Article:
By Paul Goble
By putting Russian missiles in Kaliningrad and conducting joint exercises with Belarusian forces, Vladimir Putin is creating a new “Cuban missile crisis,” one that threatens Europe and the world and that the Kremlin leader won’t end unless the West takes action to force him to back down, according to Andrey Sannikov.
The leader of the Belarusian opposition campaign, European Belarus, says that “the aggressive actions of Russia now can with complete justification be called ‘the Cuban missile crisis’ in Europe.” Putin has consciously escalated tensions and “one can even speak about preparations for military action,” he says (charter97.org/ru/news/2016/10/8/226350/).
There cannot be any doubt about what Putin is doing or about Alyaksandr Lukashenka’s participation in it, given that the Belarusian leader has declared that he is “prepared to throw the Belarusian army into the defense of the interests of Russia,” Sannikov says, a statement that has ominous implications in the current situation.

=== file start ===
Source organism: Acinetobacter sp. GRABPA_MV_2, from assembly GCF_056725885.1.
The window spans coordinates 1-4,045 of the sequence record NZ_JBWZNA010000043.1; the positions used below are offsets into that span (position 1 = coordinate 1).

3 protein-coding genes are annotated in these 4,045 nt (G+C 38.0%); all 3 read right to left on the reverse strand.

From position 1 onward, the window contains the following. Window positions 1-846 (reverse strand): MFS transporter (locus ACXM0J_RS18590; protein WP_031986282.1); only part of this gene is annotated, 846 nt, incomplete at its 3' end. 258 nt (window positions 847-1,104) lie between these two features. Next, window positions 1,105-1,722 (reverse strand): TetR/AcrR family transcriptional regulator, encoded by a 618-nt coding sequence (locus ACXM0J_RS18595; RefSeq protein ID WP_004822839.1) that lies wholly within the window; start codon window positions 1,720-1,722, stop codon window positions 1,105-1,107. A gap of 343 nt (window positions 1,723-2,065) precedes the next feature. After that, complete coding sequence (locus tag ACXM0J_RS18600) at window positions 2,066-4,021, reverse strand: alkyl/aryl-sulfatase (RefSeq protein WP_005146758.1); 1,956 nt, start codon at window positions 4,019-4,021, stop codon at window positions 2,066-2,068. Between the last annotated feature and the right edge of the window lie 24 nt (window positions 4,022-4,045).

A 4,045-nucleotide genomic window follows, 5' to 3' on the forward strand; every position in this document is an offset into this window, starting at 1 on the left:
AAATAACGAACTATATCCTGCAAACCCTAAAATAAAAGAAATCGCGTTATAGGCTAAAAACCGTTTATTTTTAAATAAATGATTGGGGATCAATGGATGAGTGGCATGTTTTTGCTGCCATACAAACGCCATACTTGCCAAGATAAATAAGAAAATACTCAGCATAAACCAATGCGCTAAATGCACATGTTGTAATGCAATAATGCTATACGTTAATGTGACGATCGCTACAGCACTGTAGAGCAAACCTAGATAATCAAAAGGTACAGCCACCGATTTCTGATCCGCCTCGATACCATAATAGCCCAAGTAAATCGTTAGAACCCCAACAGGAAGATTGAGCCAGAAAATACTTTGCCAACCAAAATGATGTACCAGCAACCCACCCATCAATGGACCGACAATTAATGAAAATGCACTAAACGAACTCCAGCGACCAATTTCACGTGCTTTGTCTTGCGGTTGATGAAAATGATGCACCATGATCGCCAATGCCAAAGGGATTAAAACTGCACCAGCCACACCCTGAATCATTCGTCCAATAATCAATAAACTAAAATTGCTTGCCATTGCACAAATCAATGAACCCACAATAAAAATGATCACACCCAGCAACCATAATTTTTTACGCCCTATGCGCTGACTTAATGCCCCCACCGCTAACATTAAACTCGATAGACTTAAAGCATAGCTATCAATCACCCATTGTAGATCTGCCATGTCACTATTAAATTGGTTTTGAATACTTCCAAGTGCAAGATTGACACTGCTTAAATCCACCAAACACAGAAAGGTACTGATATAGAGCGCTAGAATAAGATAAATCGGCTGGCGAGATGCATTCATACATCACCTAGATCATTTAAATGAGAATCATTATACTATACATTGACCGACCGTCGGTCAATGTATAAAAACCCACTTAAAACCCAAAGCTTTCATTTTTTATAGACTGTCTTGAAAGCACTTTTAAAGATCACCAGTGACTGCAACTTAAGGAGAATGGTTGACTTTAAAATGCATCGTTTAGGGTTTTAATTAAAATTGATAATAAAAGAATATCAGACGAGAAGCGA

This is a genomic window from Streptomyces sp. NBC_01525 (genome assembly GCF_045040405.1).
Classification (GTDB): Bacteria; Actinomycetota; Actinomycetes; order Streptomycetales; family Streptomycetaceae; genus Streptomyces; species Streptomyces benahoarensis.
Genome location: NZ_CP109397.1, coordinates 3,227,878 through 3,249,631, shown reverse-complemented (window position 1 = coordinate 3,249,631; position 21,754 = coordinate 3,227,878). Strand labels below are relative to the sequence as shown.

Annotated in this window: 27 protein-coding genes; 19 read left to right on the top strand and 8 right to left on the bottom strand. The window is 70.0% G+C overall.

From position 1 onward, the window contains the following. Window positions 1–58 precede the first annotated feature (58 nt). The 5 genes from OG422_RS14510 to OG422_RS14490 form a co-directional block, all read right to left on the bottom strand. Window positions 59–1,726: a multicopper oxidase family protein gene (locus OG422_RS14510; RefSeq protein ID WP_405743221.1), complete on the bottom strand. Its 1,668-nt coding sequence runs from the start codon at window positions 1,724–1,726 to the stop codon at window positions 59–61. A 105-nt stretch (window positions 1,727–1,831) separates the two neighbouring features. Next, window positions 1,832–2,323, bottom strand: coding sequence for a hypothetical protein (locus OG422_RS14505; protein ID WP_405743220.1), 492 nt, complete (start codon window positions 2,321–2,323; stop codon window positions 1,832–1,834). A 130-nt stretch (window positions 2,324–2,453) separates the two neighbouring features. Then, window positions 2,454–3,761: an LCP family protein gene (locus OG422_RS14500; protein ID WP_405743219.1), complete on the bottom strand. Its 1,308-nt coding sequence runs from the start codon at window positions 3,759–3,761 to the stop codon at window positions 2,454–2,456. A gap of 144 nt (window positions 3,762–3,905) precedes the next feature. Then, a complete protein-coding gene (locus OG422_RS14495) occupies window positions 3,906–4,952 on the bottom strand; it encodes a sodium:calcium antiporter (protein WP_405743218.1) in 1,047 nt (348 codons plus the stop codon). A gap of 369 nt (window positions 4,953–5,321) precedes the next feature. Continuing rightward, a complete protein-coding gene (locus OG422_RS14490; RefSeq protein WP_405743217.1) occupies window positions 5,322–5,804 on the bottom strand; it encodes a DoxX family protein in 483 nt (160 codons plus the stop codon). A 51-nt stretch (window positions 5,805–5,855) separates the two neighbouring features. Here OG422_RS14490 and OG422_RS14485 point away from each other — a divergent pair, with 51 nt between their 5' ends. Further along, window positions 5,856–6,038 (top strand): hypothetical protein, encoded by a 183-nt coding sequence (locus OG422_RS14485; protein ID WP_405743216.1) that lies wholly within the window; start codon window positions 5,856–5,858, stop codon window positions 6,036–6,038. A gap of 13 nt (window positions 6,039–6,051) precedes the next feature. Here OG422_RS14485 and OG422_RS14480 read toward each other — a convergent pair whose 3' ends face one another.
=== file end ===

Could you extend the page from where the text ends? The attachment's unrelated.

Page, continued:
Sannikov argues that “European politicians must stop looking for signs of ‘a peace maker’ in the dictator Lukashenka and recognize that the territory of Belarus, thanks to Lukashenka’s regime, is completely part of Russia’s military plans.”
The situation is tense and of real concern, Sannikov says, because “all attempts of the West and above all the US to reach agreement with Putin have led only to an escalation of tension in the world. The unpunished bombing of the peaceful population in Syria by Russian aviation has led only to the further enflaming of the conflict in the Middle East.”
As far as Putin is concerned, Syria is “the best means” for giving Russian forces training for other tasks. And “what the Kremlin is doing today in Europe with the use of the territory of Belarus looks like preparation for a major military operation in which Europe would be invaded via the Suwalki corridor.”
Given what Putin has done in Kaliningrad and with Belarus, “Russia would be able to envelop in ‘a pincers’ a significant part of Central and Eastern Europe, including the Baltic countries and Poland,” the Belarusian opposition leader says.
“Western politicians must stop being complacent in their relations with dictators, stop hoping that their aggression will stop on its own, and take adequate measures in order to oppose this aggression,” Sannikov says. Otherwise, the future of Europe and the world is truly going to be bleak.
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